No. Any review by Medicare of an MSA is always voluntary. Such review/approval is only made mandatory when the settling parties have made that a condition of their settlement agreement.
Even when parties make that a condition of settlement, Medicare does not review every MSA proposal it receives. Medicare has an established review process for MSAs in workers' compenastion cases. Those review thresholds are: 1) the injured worker is a current Medicare beneficiary, and the gross settlement exceeds $25,000; or 2) the injured worker is not yet Medicare enrolled but has a "reasonable expectation" of Medicare enrollment within 30 months of settlement, and the gross settlement exceeds $250,000. If a workers' compensation case fits one of those two criteria, parties have the option to ask Medicare voluntarily to review an MSA. When a case does not meet that criteria, that DOES NOT PROVIDE PARTIES A SAFE HARBOR ON THE MSA ISSUE. Medicare advises that "Claimants must still consider Medicare's interests in all WC cases and ensure that Medicare pays secondary to WC in such cases." CMS WCMSA Reference Guide v2.8 (issued October 1, 2018).
For liability MSAs, Medicare has not (yet) established a formal review process. Industry experts anticipate that any formal review process Medicare introduces will have some similarities to its WCMSA review process. As we move forward, you will want to monitor this by receiving our firm's periodic newsletter, The MSA Today. To receive the most recent edition of The MSA Today, and be added to the distribution list, please click here.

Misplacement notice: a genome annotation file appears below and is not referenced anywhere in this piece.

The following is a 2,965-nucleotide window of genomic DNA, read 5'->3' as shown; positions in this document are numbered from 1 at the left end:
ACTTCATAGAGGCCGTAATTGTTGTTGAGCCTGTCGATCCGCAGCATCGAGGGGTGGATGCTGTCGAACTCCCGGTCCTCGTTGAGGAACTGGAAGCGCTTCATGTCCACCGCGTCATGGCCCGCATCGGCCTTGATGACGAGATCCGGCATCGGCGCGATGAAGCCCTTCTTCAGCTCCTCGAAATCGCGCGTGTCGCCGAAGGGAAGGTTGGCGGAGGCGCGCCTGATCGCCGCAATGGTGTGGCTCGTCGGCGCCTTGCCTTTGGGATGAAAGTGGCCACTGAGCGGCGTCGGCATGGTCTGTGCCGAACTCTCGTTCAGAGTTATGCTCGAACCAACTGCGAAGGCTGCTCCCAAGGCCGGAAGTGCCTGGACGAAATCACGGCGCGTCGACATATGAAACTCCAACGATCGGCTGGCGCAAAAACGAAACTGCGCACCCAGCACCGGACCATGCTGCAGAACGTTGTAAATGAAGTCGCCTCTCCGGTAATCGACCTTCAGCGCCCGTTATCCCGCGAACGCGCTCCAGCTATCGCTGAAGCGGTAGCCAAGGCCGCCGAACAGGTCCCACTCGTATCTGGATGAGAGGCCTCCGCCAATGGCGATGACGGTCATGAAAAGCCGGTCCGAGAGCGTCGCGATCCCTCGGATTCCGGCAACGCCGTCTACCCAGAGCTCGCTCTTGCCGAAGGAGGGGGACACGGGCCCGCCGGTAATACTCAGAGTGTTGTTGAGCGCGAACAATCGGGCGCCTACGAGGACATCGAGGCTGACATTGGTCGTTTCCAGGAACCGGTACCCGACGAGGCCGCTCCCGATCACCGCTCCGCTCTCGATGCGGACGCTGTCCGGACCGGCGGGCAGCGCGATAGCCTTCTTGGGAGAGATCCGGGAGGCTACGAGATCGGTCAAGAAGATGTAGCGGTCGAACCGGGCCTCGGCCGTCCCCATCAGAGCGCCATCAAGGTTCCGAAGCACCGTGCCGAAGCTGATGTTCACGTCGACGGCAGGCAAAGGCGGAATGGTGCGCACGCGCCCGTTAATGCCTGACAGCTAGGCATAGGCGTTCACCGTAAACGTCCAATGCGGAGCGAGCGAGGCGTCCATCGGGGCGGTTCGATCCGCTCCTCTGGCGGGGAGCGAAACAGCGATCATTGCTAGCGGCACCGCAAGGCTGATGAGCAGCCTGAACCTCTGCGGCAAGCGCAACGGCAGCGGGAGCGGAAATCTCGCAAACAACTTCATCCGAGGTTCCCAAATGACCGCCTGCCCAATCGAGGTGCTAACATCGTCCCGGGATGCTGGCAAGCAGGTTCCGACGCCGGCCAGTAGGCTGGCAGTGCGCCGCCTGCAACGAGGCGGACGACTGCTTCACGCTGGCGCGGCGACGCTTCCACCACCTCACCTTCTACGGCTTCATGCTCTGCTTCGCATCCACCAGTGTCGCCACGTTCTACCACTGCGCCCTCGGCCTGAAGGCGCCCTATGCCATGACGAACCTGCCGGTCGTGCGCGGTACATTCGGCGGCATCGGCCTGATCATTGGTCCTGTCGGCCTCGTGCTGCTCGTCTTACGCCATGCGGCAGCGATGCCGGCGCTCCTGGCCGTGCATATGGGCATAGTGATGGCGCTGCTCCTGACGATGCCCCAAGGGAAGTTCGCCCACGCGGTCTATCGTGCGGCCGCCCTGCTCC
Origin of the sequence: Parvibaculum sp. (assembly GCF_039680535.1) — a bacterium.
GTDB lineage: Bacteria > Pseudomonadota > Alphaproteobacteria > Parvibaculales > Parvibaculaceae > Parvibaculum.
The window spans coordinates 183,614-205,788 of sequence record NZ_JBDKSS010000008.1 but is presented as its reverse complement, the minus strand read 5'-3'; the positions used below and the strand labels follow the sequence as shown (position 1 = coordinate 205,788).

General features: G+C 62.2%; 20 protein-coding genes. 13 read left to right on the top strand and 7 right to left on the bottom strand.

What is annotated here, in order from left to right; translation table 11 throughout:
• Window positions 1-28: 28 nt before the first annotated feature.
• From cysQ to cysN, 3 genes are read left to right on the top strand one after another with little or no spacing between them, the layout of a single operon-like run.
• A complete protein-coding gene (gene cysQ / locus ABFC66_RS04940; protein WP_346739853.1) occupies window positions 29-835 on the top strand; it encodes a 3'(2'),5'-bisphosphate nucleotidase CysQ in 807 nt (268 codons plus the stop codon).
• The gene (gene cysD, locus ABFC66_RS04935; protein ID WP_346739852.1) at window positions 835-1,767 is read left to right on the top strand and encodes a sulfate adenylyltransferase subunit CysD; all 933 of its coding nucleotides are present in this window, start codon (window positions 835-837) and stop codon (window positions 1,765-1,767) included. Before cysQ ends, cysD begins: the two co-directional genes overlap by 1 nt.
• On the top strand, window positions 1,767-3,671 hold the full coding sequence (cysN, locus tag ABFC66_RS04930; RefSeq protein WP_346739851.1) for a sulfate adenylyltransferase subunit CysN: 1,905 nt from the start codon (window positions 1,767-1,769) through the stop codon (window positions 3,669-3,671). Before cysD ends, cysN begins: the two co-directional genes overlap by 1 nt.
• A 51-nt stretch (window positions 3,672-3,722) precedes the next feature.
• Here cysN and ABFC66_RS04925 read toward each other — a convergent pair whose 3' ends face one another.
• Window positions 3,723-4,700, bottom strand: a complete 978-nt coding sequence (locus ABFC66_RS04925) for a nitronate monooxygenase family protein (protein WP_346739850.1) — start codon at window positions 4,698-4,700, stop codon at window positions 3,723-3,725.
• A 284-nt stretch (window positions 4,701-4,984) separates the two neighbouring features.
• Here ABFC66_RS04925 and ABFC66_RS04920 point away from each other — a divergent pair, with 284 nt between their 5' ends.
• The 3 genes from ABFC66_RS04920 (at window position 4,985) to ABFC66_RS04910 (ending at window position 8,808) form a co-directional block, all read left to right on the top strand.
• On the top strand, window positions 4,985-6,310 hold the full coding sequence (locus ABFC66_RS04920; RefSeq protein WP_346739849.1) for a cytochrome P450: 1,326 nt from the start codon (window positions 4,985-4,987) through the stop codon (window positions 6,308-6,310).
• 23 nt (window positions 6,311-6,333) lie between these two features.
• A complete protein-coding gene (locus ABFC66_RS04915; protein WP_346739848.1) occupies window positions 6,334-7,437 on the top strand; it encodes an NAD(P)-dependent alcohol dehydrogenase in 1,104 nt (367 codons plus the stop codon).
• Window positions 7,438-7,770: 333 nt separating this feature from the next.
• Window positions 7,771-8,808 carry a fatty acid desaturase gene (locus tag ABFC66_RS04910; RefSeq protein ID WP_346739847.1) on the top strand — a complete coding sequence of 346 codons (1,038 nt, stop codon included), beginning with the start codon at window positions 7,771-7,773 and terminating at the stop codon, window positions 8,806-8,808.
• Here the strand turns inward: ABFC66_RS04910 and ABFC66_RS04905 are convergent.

Potentially, nothing. For years, injured persons have been instructing medical providers to bill Medicare for future medical care that was related to their settlement. By and large, Medicare has paid those bills, no questions asked. However, Medicare has recovery options at its disposal today.
Under the MSP Act, Medicare has the right to seek recovery for any conditional payments made post-settlement from the responsible party. Under the terms of most settlement agreements, that responsible party would be the injured person. Thus, when that injured person has: 1) been compensated for future medical care as part of the settlement; 2) sought medical treatment related to the settlement and instructs the provider to bill Medicare; and 3) Medicare pays that bill in error, Medicare has a statutory right to seek recovery of the amount of the overpayment. The same statute also allows Medicare to recovery double damages (i.e., 2x the amount of the overpayments). Medicare can also seek interest pursuant to the statute.
Medicare also has the ability to refer such matters to the U.S. Department of Justice (USDOJ). USDOJ could then pursue recovery using the federal False Claims Act (FCA) as its mechanism. 31 U.S.C. §§ 3729, et seq. Under that statute, the USDOJ could collect treble (3x) damages plus assert penalties of between $5,000 and $10,000 per false claim. Thanks to Section 701 of the Bipartisan Budget Act of 2015, revising prior provisions of the Federal Civil Monetary Penalties Inflation Act of 1990, FCA penalties in 2018 rose to between $11,181 and $22,363 per false claim. 28 U.S.C. § 2461.
For attorneys, the potential repercussions also include legal malpractice actions filed by the former client whose Medicare benefits have been revoked (for future medicals related to the settlement) and/or being reported to the state bar for possible ethics violations (revolving around competance, diligence, client communication, and safekeeping client property).